Last week, the Deputy Mayor of London pointed out that the recent onslaught of planning reform announcements will "cause confusion and uncertainty in the sector just at the time when we need certainty". He has a point.  Particularly given  'mixed' messages coming out of MHCLG over housing need this week. 

Careful the things you say, Planners will listen*...

As most of you will be aware, the Government is currently consulting on two different sets of reforms to the standard methodology for calculating housing need. 

The first consultation proposes amendments to the current version of the standard methodology, including:

  • adjusting the baseline for assessment so it reflects the higher of 0.5% of current housing stock or the projected annual household growth over a ten year period;
  • introducing a two stage adjustment for affordability, using the workplace-based median house price to median earnings ratio; and
  • removing the 40% cap on increases in local need levels.

The second consultation (otherwise known as Planning for the Future)  proposes the introduction of a  standardised, centrally set, binding housing target (or requirement); which Councils would be under a duty to meet in their new-style local plans.

Do you hear the people sing?

These proposals have caused consternation amongst Conservative MPs, as they would dramatically increase the housing need figures in traditionally conservative heartlands; whilst still reducing the levels of housing need in some parts of the North of England.

The proposals are also giving  councils pause for thought, with some (such as Maidstone) reconsidering their timetables for bringing forward their local plans because of the impact of the proposals. This is completely understandable. After all, there are needs, there are standards, there are shouldn'ts and shoulds, and they all need to be planned for and consulted on.

When you walk through a storm, Keep your chin up high...

In an attempt to calm this unease, the Housing Minister, Christopher Pincher has written a a lengthy piece on the Conservative Home website  entitled "The housing growth numbers that you’ve seen aren’t set in stone".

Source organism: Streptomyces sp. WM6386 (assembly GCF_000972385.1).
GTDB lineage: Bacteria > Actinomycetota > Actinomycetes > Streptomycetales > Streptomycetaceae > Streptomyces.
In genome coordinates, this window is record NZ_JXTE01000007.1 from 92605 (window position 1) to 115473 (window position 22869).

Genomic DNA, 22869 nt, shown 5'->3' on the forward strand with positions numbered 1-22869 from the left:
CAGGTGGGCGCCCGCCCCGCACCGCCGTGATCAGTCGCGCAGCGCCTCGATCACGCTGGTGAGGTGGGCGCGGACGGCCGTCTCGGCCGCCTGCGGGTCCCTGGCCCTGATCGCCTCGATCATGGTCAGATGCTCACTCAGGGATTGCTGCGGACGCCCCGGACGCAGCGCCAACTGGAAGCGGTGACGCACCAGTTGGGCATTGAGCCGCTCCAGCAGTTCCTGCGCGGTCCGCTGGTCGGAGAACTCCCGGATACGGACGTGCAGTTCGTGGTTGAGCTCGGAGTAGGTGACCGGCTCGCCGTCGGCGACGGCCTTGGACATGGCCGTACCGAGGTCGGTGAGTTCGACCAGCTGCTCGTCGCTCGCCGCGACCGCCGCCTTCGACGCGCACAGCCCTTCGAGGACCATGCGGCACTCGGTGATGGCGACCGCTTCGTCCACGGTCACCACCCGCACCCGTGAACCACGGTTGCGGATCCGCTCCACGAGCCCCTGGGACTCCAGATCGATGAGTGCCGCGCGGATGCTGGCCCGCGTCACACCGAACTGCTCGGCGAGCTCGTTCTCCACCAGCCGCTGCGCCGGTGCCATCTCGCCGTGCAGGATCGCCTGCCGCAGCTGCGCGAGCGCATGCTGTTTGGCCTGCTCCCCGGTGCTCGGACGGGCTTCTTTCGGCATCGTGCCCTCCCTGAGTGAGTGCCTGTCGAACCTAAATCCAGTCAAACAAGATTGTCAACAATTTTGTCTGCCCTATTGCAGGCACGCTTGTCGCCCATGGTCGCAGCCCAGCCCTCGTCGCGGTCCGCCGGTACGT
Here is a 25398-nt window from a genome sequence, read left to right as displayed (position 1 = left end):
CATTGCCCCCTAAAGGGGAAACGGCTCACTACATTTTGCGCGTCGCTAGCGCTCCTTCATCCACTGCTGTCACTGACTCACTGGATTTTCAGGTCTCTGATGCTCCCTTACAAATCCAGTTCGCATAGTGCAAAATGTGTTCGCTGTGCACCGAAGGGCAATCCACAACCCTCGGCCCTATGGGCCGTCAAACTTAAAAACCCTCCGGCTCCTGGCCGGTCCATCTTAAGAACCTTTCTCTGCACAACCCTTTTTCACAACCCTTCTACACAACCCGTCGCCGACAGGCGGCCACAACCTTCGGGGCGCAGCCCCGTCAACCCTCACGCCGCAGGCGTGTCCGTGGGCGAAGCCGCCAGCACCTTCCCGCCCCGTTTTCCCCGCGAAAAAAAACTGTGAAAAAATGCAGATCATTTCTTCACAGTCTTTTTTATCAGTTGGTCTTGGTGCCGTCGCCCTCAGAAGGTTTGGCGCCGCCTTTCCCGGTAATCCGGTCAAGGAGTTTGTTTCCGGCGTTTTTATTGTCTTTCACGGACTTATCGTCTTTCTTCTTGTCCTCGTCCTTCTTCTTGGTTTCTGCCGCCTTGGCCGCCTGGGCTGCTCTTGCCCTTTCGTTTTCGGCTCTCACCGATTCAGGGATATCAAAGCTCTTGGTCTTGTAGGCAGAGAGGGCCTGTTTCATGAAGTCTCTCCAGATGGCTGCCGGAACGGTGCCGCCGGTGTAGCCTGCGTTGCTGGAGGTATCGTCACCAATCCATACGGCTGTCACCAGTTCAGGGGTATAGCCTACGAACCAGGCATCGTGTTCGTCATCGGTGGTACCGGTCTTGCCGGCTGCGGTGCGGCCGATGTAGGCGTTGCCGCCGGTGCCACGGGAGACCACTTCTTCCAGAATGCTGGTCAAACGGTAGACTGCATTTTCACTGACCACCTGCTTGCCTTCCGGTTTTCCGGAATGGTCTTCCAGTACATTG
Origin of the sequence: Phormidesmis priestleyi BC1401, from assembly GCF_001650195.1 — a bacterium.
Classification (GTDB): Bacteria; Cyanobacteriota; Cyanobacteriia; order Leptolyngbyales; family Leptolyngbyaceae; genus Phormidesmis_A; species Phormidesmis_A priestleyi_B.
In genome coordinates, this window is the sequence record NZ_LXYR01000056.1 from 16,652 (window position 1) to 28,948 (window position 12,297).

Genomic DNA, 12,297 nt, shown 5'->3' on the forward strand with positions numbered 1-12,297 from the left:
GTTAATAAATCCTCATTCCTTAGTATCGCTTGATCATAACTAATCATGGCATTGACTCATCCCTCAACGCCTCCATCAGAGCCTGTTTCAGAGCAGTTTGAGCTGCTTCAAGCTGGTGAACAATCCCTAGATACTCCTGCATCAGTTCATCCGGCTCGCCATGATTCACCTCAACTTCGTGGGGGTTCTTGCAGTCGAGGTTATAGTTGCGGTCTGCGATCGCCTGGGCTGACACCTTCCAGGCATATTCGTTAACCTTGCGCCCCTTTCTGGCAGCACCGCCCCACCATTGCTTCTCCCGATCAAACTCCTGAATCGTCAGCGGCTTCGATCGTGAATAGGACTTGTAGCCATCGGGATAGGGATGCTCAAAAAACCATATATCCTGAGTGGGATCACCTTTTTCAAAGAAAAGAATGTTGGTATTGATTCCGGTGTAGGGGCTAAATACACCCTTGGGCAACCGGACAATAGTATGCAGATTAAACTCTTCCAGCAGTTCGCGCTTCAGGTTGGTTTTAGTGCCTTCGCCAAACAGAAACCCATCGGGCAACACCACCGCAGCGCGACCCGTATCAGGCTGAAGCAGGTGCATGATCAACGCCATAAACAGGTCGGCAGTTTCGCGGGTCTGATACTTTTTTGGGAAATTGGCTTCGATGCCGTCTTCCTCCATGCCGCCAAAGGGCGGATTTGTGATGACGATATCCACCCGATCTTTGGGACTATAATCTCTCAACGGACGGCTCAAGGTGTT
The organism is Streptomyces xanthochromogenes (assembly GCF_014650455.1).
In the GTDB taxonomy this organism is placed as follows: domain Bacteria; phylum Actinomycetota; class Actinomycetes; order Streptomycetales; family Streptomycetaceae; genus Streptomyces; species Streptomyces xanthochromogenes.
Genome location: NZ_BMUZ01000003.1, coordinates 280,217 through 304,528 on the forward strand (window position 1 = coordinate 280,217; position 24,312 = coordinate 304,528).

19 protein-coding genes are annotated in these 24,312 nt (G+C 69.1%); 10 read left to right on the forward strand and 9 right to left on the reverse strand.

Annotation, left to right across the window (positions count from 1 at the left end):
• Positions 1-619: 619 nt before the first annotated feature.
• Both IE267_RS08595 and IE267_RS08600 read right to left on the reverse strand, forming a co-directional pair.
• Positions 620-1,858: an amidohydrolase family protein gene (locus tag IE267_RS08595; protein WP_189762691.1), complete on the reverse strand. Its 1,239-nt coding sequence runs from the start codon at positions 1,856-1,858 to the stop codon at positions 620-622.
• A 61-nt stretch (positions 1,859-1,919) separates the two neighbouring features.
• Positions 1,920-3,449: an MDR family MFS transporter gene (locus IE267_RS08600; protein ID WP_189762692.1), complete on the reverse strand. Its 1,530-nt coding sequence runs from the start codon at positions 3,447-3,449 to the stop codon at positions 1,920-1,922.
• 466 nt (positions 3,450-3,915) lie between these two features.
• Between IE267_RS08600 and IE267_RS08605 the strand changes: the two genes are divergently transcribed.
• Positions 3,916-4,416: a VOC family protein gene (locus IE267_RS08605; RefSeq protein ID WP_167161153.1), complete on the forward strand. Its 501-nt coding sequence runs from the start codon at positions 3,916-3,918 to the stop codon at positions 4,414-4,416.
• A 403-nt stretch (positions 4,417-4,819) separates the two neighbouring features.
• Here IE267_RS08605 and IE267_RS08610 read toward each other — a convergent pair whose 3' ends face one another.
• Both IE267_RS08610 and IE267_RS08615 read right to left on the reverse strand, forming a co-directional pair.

The article starts off with explaining how the current approach to calculating housing need works, correctly stating that "the standard method is only the first step in the current local plan process – the numbers generated for an area’s housing need will not necessarily be the same as their ultimate targets".

At present, the formula produces a 'policy-off' figure for housing need, which is then reduced through the local plan process by looking at the constraints faced by that local council (such as green-belt constraints) to produce a 'policy-on' figure that becomes the final target for that authority. 

But I'm always true to you, darling, in my fashion....

However, the Housing Minister then goes on to say:

"It was a Conservative government that got rid of top-down regional planning targets, and introduced a-locally led system, which takes account of local need and local constraints. Localism requires local decision-making – and our system puts councillors at the forefront of those decisions.

Our longer term planning reforms, set out in the Planning for the Future paper, are an opportunity for us to embrace a planning system which puts councillors and communities in the driving seat of designing their neighbourhoods and puts creating beautiful places that communities can be proud of at its heart."

These two paragraphs are somewhat... confusing...  

Nothing's quite so clear now. Feel you've lost your way?

Whilst it was a Conservative government that abolished top down targets and introduced Localism to the planning system; the White Paper has been widely considered** to do an almost complete 180 degree U-turn on both of these principles. 

The paper proposes:

  • that local councils should no longer set their own development management policies. Instead, the national planning policy framework (set by central government) would become the default planning policy framework across England. 
  • that binding housing targets for each authority be set nationally,  in a way that "would factor in land constraints" from the outset. Under this system, the figure given to local councils would no longer be a 'policy off' figure, but would instead be 'policy on'; and 
  • a greatly reduced role for planning committees in determining planning applications, stating the we should move towards "the delegation of detailed planning decisions to planning officers where the principle of development has been established, as detailed matters for consideration should be principally a matter for professional planning judgment"

Keep young and beautiful. It's your duty to be beautiful

The reference to creating a "planning system which puts councillors and communities in the driving seat of designing their neighbourhoods "  seems very carefully chosen (if somewhat misleading).  

The ability for local communities to control the design of their neighbourhoods, through pattern books and design codes, set either through the local or neighbourhood plans, are a feature of the new system.  The ability  for Councils to set their own housing need figures and development policies, however, are not. 

The housing growth numbers that we’ve seen may not be set in stone; but the ones that we have not seen will be. If MHCLG thinks that Local Authority Planning Departments are not going to notice the distinction then they may be in for a surprise. 

After all....

"Careful the things you say
Planners will listen
Careful the things you do
Planners will see
And learn"

... and respond to the consultations. 



*Yes, it is another theme post. Points given to anyone who can name the musical and the song. 

**not least by this firm